I’m in the town where I went to college.

It’s spring break, but I’m not going anywhere. Students and certain migratory birds are on the move. I hear spring makes people restless.

Jacob Humber may have had this restlessness in mind when he wrote “I like it better when it’s colder / seems everything has to slow down / stay close to each other / can’t ignore what’s going on right now.” These opening lines of “Stick Around” set the scene teetering on edge between winter and spring, looking back to the coziness of cold-weather companionship.

“But when it starts getting warmer / all my friends leave town” Humber goes on. So we have a problem: forward motion is motion away.

Musically, the song rides a steadily downstroking guitar and equally steady drums. Some interesting warbly things burble through occasionally with a melodic comment. The vocals have a texture common in pop production: they’re layered so that Humber’s voice is a chorus of himself, with some highly processed harmonies. This slickness makes an interesting contrast with the intimacy and uncertainty of the lyrics. This is a song you could holler along to, maybe without realizing that you’re hollering about being quietly lonely.

The lyrics to this song could be the transcript of a friend confiding their worries, walking back from a party or driving home on a winter night. The language is casual, even though the worry is existential.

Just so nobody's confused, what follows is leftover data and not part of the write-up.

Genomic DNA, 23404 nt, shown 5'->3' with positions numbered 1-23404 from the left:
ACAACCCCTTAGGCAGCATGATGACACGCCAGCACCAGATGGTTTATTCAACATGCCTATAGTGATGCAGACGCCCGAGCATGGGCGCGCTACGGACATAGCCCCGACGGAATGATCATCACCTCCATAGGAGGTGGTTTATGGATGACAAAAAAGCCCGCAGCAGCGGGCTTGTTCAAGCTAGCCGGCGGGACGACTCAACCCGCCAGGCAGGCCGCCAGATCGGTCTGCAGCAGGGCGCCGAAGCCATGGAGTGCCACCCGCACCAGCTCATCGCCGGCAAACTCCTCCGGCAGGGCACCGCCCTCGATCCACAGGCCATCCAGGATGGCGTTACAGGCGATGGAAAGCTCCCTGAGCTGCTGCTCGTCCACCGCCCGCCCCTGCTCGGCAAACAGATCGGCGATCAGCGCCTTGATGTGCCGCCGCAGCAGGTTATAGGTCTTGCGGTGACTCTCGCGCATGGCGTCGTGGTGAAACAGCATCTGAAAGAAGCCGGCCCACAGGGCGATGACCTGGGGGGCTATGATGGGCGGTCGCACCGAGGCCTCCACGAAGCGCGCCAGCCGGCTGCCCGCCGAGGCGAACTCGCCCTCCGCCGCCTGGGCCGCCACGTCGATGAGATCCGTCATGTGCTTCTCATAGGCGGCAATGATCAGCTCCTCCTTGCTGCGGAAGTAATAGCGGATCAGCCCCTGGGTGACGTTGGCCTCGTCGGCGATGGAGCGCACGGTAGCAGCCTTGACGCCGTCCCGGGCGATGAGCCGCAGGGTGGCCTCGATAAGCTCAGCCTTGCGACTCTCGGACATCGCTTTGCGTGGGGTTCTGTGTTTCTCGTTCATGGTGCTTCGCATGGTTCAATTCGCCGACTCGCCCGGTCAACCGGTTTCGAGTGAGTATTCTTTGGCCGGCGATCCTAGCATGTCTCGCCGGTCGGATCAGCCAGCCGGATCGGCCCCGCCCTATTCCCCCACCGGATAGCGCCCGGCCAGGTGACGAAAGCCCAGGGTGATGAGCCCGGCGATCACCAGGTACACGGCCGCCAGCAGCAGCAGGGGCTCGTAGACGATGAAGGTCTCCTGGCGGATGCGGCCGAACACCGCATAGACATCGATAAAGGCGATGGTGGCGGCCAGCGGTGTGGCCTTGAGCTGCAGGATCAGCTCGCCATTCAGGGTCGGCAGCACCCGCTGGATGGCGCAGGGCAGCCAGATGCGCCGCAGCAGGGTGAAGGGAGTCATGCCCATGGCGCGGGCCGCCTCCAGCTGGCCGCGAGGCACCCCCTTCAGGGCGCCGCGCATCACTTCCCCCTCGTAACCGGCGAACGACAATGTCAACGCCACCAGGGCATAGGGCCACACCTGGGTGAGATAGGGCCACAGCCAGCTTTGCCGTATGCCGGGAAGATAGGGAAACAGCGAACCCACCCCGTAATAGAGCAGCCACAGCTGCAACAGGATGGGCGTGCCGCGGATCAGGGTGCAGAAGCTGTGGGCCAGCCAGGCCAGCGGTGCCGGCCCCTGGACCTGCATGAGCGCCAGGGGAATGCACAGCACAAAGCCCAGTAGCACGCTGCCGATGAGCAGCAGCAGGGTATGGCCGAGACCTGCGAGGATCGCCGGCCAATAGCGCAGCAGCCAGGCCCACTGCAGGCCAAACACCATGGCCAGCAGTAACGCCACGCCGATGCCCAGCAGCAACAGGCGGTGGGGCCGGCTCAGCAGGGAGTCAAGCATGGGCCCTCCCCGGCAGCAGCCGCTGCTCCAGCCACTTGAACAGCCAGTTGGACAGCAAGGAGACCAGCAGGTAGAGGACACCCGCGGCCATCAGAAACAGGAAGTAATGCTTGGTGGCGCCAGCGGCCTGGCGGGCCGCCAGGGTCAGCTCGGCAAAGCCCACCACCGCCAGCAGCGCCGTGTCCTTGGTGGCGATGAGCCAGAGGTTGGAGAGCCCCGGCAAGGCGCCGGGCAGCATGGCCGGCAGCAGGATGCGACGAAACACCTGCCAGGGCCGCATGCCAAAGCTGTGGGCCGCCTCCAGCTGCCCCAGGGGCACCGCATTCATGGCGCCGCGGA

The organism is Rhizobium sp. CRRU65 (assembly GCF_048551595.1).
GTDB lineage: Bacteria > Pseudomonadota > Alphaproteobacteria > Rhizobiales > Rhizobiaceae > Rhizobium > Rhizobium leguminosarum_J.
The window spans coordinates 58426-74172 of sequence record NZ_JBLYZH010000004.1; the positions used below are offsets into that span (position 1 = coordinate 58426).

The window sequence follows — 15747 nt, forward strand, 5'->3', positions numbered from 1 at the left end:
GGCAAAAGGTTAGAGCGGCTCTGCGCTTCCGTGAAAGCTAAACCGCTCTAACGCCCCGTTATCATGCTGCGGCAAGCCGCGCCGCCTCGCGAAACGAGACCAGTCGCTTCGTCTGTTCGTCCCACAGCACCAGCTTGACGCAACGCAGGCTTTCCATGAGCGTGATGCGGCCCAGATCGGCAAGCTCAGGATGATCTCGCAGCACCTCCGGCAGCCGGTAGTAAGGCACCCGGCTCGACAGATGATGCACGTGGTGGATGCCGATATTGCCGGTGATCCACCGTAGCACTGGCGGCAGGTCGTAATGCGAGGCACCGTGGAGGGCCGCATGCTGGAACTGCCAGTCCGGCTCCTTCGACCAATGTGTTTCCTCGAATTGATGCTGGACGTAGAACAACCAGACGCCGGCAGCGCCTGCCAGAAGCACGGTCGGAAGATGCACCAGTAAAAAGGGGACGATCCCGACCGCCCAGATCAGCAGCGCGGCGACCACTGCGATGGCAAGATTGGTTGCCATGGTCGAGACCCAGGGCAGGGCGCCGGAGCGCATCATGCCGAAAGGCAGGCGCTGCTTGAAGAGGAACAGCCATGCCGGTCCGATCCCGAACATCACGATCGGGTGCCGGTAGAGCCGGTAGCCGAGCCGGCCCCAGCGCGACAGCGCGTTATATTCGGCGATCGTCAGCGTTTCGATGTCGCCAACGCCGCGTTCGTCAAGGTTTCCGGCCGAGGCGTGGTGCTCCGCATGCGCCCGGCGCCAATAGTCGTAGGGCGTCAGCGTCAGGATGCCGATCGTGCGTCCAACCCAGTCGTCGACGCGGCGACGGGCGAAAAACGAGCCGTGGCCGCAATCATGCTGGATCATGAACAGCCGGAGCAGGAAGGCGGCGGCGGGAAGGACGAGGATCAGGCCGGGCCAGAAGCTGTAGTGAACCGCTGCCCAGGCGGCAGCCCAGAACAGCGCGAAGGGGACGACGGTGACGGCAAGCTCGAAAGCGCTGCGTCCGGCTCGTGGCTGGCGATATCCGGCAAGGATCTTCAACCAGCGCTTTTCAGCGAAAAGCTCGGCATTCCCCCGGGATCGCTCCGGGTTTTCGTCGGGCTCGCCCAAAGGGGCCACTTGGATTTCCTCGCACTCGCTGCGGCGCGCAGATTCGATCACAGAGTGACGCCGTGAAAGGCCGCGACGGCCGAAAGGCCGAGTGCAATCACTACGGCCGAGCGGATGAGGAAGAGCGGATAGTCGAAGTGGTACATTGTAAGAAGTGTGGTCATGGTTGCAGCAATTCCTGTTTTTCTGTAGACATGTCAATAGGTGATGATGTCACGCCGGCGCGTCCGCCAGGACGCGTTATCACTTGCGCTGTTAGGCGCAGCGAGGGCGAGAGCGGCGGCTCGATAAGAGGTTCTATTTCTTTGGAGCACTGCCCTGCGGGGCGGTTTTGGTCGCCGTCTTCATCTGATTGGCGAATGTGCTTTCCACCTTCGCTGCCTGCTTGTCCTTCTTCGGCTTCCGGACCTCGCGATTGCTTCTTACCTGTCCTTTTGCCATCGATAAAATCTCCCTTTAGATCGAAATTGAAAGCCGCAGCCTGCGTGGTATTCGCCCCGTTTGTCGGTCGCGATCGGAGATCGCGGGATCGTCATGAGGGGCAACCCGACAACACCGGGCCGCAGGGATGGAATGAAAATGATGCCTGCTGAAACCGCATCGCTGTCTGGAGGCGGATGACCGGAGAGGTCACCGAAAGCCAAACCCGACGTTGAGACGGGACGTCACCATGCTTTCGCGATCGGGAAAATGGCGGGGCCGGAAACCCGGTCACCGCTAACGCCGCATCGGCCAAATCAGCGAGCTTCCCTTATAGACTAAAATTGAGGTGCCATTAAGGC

It is, in fact, the Big One: loss and the passage of time.

The casual idiom, “stick around” is touching in its contrast with the urgency of its message. When an idea or feeling is so immense that words aren’t big enough to hold it, we sometimes turn to ridiculously inadequate phrases. The distance between what we mean and what we say expresses the thing we can’t fully fit into words.

Humber’s use of conversational language makes this song seem like a direct message to “all the people I don’t wanna let go.” The refrain is a request, one I’ve wanted to make many times. Don’t move to California. Don’t go to New York. What’s the appeal of Illinois? Stay here, stick around, the future can wait.

But Humber’s problem isn’t really a problem about the future. He sings, “even in a room of friends I’m wondering is this all over before it begins.” Time gets all tangled up: the future is gone before it gets here. We’re missing each other before we part.

Can you guess where this is going? I’ve said before that music is made of time. Songs can be walk-in time capsules, preserving, for example, the feeling of being on the brink of spring, watching your friends make plans to leave you.

This song holds on to the feeling of time slipping away, and gives listeners something to hold on to as well.